Iran went through several revolutions in the 19th and 20th centuries, starting with the Tobacco Revolt in 1891, when the whole country stopped smoking following a Fatwa (religious decree) issued in response to a monopoly given to the British on the Iranian tobacco market. Subsequent revolutions similarly resulted from Iranian resentment of foreign involvement in their country, and were led or at least strongly supported by the Shi’ite clergy. The clergy, however, remained true to the principle postulated by the 6th Shi’ite Imam Ja’far, and never took the government into their own hands.
We heard about unrest and demonstrations against Mohammad Reza Shah too, but nobody anticipated the outcome of the Islamic Revolution. On 16 January 1979 the Shah left Iran, Ayatollah Khomeini came to Iran on 1 February after a decade and a half of exile, and on 11 February the Shah’s palace was taken over by the angry Iranian demonstrators, and the revolution was completed. Soon after, the Islamists took the government! This, of course, created a crisis situation between Iran and the West, which affected our family ﬁnancially and in other ways.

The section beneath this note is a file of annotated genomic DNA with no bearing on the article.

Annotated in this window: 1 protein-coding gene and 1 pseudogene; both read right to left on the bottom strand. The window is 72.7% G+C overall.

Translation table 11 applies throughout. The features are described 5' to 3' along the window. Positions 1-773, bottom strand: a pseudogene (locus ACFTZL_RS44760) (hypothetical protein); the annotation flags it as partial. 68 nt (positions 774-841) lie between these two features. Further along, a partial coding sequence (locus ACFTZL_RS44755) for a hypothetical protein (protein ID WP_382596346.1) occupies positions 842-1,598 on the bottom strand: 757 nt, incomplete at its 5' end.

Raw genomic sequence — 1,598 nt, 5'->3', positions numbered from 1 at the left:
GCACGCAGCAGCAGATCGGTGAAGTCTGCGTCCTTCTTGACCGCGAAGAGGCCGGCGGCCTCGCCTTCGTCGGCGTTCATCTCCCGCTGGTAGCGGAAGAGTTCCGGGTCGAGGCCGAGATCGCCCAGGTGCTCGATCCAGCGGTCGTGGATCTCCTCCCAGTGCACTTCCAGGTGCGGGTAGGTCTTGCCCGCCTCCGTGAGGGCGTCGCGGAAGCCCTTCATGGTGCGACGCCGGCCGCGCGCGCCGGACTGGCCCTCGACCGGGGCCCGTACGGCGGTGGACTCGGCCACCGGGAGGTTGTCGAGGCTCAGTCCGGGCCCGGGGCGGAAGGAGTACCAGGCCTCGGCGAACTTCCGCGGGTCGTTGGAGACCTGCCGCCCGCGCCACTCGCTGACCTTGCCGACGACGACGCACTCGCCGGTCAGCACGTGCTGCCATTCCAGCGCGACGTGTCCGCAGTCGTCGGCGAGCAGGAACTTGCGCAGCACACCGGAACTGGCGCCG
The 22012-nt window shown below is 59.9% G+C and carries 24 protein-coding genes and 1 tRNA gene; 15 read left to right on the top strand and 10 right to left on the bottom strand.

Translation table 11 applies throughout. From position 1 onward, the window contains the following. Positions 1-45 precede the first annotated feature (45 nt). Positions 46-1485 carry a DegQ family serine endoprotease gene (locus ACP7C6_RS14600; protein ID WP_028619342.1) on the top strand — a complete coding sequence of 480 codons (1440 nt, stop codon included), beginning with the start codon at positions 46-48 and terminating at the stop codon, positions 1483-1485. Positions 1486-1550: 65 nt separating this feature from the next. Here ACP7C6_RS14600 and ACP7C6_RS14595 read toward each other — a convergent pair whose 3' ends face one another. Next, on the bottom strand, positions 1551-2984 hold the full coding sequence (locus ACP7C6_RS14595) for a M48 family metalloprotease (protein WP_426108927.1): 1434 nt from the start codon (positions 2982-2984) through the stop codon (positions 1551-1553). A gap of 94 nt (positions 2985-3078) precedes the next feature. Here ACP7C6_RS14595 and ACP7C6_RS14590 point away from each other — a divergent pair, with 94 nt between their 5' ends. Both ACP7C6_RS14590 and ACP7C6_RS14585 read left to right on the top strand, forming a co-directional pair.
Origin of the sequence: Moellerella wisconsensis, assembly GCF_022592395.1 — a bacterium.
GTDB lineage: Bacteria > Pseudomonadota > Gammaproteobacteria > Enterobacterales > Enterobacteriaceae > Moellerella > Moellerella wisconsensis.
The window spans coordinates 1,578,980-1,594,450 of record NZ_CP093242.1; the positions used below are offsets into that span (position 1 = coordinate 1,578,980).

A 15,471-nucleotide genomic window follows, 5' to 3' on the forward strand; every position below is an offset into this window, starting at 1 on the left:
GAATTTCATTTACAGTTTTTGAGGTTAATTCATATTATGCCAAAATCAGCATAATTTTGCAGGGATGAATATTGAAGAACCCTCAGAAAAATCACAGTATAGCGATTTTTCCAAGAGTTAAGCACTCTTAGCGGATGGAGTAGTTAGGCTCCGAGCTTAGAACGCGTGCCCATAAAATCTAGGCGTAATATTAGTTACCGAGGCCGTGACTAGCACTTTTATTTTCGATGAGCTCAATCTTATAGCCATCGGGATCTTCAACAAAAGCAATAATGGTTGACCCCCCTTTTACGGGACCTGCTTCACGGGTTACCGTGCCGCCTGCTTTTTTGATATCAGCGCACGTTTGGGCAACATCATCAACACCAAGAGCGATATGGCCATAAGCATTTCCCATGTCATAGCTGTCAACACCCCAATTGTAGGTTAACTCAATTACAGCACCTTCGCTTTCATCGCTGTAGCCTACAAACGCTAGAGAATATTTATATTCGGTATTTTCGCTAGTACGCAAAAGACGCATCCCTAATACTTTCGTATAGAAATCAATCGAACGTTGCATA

Gollar: The fall of the Shah didn’t affect us physically, but it was a lethal blow to my father’s business. Our family was already out of Iran, but we still had family property in Iran, which was all conﬁscated. And we couldn’t export dried fruit from Iran. My father tried to buy some dried fruit from California, but it was more expensive and complicated, in addition to being unfamiliar. My father’s business stopped completely.
At that time, we only had Iranian passports, which were one of the best passports in the world, a magic door-opener to every country… until the revolution. After the 1979 revolution it became difficult: Iranians needed a visa for every country, and I was the only person who could get Sasson a visa, not a secretary. Sasson was traveling a lot, and I visited different consulates three times a week.